When searching for a new child care position you may see an array of job posts. Some are perfectly written with all the information you need to make a decision, while others are too vague to know if you are the right fit for the family. Here are 3 tips to consider when you run into vague job posts:

1. Look Over the Information the Family Provided

This is an important step because vague doesn’t necessarily mean empty or without any information. Review what they have included and use it to start your reply. This will show that you paid attention to their post, and can start to build trust.

For example:
“Hello Thomas Family, I see that you all have two preschool-aged children that you are requesting care for. I have availability open soon, but I would love to learn more about your family’s needs in order to determine if I am a good fit for your family.”

Families are looking for you. Apply to jobs. CTAFamilies are looking for you. Apply to jobs. CTA

2. Determine What Information You Need Right Away

Typically, the next step after your initial connection is an interview, so determine what needs to be asked now and what can be asked during the interview. The goal is not to overwhelm the family with questions, but to gather important information that will help you decide if an interview is appropriate, or if your search should continue. Below you will find some key information to gather:

  • Days and hours needed: Asking this right away can help you to determine if their needs are aligned with your availability. There is no need to interview for a job that you aren’t available for.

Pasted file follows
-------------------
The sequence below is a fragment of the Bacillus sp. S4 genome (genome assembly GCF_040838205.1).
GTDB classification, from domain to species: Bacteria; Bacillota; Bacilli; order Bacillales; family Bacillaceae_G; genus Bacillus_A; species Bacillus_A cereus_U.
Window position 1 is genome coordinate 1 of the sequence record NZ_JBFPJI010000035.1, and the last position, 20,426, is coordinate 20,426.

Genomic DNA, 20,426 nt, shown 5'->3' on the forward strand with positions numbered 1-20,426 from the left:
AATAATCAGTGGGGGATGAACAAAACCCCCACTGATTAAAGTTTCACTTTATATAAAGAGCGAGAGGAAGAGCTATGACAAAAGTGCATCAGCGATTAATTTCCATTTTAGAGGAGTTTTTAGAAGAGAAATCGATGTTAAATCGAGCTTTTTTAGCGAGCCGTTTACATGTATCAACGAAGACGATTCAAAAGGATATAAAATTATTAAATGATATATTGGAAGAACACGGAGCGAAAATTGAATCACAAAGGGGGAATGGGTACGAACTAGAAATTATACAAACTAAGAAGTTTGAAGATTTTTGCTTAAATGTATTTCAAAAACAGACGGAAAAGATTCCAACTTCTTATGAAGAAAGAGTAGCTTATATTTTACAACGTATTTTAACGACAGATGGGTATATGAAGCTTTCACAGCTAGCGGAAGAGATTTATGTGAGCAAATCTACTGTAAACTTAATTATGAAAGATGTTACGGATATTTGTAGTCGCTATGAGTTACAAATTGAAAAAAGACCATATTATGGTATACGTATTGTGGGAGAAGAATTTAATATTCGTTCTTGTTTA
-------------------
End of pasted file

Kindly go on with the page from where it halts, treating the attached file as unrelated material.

• Duties: What does the family need from you? Are you open to the duties they are requesting? Be clear about what you are comfortable with and stick to that.
  • Hourly rate: Does what they want to pay align with what you wish to get paid? Knowing your acceptable pay range and what they are offering is vital.
  • Pets: Are you comfortable with a job that includes pets? This question can make or break your decision. If all the questions above align with your ideal job, but they have a big dog that you may be anxious about or scared of, it’s great to know this upfront.

Be Clear About What You Need From Them

Once you have figured out what information you need before the interview, ask them clearly and directly. Let’s face it, parents are busy and they want to be able to read your message, reply, and move on with their day. Because of that, you don’t want to include a long, drawn-out paragraph. Instead, simplify your thoughts and make it easy for them to answer.

The simplest way to find child care jobs near you. Search jobs. CTAThe simplest way to find child care jobs near you. Search jobs. CTA

Here’s an example message:
Hello Thomas Family, I see that you all have two preschool-aged children that you are requesting care for. I have availability open soon, but I would love to learn more about your family’s needs in order to see if we’re a good fit for each other. Can you answer the questions below?

-What are all the days and hours you’re looking for care?
-What duties will be included in this job? (only child care, pet care, light housework, etc.)
-Have you all decided on an hourly rate? If so, is it negotiable or set?
-Do you all have any pets? If so, what kind?

I look forward to hearing from you all. Until then, I hope you have a great day!
Talk soon.

There’s always a lot of information to cover for child care, so make sure to find out exactly what you need to know so that everyone finds what they’re looking for. This may be a parent’s first attempt at finding in-home care, so it could be up to you to make sure that important information is covered.

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